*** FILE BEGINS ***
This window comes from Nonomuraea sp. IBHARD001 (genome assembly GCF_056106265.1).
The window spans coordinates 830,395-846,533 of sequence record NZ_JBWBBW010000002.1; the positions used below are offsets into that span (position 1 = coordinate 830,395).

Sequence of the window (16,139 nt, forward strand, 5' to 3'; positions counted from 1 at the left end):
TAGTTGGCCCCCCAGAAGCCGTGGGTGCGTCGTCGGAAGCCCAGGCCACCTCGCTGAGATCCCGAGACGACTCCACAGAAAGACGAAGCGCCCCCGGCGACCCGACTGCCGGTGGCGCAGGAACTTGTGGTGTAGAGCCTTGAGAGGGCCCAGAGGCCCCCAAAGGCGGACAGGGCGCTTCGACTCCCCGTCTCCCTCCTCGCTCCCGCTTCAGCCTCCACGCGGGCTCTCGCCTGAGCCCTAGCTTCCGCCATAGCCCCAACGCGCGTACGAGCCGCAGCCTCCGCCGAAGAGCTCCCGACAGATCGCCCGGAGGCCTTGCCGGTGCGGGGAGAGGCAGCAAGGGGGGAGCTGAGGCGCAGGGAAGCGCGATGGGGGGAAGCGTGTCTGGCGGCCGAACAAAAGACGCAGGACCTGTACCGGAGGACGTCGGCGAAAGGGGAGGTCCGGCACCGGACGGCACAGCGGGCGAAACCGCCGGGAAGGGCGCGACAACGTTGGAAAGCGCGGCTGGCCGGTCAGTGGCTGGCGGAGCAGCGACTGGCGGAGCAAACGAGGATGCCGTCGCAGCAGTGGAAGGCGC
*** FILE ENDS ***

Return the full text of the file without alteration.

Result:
This window comes from Nonomuraea sp. IBHARD001 (genome assembly GCF_056106265.1).
The window spans coordinates 830,395-846,533 of sequence record NZ_JBWBBW010000002.1; the positions used below are offsets into that span (position 1 = coordinate 830,395).

Sequence of the window (16,139 nt, forward strand, 5' to 3'; positions counted from 1 at the left end):
TAGTTGGCCCCCCAGAAGCCGTGGGTGCGTCGTCGGAAGCCCAGGCCACCTCGCTGAGATCCCGAGACGACTCCACAGAAAGACGAAGCGCCCCCGGCGACCCGACTGCCGGTGGCGCAGGAACTTGTGGTGTAGAGCCTTGAGAGGGCCCAGAGGCCCCCAAAGGCGGACAGGGCGCTTCGACTCCCCGTCTCCCTCCTCGCTCCCGCTTCAGCCTCCACGCGGGCTCTCGCCTGAGCCCTAGCTTCCGCCATAGCCCCAACGCGCGTACGAGCCGCAGCCTCCGCCGAAGAGCTCCCGACAGATCGCCCGGAGGCCTTGCCGGTGCGGGGAGAGGCAGCAAGGGGGGAGCTGAGGCGCAGGGAAGCGCGATGGGGGGAAGCGTGTCTGGCGGCCGAACAAAAGACGCAGGACCTGTACCGGAGGACGTCGGCGAAAGGGGAGGTCCGGCACCGGACGGCACAGCGGGCGAAACCGCCGGGAAGGGCGCGACAACGTTGGAAAGCGCGGCTGGCCGGTCAGTGGCTGGCGGAGCAGCGACTGGCGGAGCAAACGAGGATGCCGTCGCAGCAGTGGAAGGCGC